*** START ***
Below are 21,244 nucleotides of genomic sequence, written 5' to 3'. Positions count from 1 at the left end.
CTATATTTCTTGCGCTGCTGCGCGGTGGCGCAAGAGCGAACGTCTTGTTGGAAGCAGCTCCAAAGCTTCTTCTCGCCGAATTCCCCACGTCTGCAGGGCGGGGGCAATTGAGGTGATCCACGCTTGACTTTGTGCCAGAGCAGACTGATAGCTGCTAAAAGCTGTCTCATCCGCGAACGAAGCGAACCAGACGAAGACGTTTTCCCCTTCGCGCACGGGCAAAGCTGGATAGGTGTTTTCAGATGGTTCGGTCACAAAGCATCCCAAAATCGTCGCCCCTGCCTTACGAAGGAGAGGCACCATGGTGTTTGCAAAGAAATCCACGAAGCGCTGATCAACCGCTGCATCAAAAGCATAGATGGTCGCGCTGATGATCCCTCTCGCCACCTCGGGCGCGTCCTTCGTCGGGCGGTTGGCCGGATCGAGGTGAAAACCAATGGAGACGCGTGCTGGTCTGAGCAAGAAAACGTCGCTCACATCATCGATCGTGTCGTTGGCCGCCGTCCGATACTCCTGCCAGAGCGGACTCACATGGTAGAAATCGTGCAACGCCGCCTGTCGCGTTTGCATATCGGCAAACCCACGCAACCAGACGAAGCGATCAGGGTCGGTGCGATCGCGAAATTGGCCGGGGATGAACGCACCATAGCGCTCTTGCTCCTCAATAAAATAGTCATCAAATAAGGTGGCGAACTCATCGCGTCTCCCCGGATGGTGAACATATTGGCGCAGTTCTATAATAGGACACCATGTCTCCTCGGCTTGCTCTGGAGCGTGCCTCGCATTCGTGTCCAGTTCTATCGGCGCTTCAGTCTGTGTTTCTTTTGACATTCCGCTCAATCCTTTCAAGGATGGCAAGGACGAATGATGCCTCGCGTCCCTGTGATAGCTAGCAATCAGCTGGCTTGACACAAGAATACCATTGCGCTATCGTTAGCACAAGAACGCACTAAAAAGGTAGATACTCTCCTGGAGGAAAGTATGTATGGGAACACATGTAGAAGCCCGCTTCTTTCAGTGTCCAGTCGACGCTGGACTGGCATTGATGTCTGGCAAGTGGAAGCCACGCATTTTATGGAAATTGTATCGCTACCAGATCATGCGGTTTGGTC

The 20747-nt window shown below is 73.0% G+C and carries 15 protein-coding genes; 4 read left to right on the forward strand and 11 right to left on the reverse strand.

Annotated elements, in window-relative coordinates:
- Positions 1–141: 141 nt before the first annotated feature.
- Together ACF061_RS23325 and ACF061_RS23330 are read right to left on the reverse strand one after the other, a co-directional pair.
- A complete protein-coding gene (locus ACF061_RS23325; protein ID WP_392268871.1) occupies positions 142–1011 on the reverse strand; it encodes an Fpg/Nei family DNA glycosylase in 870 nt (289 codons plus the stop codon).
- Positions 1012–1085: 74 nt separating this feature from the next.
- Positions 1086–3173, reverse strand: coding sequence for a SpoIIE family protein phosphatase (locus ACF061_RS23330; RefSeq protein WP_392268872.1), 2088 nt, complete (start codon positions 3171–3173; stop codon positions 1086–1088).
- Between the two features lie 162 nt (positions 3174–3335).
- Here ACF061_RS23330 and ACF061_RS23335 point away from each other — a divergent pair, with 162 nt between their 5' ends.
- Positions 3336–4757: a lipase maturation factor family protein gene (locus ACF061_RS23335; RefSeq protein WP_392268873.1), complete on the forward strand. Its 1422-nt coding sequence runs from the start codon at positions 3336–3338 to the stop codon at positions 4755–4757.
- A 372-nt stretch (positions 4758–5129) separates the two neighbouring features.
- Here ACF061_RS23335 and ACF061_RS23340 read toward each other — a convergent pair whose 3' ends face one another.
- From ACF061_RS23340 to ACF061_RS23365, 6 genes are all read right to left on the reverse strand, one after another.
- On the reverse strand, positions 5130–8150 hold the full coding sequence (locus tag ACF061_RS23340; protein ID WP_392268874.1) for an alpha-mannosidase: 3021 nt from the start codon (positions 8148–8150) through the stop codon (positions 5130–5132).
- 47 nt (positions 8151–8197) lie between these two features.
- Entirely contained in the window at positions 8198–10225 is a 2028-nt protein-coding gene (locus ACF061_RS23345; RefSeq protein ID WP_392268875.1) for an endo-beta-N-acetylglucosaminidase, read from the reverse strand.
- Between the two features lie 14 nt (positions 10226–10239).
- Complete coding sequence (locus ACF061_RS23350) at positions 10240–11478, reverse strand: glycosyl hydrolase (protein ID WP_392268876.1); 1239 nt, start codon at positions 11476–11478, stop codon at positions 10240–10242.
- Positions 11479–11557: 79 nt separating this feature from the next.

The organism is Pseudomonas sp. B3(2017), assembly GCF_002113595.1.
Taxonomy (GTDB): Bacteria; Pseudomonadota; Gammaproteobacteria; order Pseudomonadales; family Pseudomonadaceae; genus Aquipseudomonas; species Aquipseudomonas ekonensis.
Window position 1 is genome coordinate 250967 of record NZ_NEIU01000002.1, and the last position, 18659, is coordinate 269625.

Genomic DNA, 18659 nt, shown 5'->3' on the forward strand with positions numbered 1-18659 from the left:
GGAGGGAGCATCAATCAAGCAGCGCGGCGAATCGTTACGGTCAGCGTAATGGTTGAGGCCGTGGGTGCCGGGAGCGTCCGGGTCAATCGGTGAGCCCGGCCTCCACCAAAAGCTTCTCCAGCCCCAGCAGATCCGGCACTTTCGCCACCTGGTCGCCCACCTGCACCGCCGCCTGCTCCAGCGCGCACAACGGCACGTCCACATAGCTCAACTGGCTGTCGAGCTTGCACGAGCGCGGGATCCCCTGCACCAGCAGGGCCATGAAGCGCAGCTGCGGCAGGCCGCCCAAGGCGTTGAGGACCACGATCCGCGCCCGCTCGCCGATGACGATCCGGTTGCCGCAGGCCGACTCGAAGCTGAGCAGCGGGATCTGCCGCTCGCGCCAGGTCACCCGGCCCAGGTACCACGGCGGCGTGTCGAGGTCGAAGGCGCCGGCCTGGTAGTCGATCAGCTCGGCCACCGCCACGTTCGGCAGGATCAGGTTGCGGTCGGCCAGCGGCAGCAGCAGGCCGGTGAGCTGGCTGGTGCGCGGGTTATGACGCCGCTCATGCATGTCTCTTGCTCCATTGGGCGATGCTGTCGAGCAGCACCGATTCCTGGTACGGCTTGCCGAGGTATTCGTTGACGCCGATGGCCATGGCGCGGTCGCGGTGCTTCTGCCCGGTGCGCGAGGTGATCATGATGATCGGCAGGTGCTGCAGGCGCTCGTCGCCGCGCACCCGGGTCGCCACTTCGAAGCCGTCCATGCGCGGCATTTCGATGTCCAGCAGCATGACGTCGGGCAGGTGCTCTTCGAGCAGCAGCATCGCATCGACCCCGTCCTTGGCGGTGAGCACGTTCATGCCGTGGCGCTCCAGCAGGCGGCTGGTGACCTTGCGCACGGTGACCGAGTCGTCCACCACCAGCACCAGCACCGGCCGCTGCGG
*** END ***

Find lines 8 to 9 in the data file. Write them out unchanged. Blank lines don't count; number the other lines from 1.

- Positions 1012–1085: 74 nt separating this feature from the next.
- Positions 1086–3173, reverse strand: coding sequence for a SpoIIE family protein phosphatase (locus ACF061_RS23330; RefSeq protein WP_392268872.1), 2088 nt, complete (start codon positions 3171–3173; stop codon positions 1086–1088).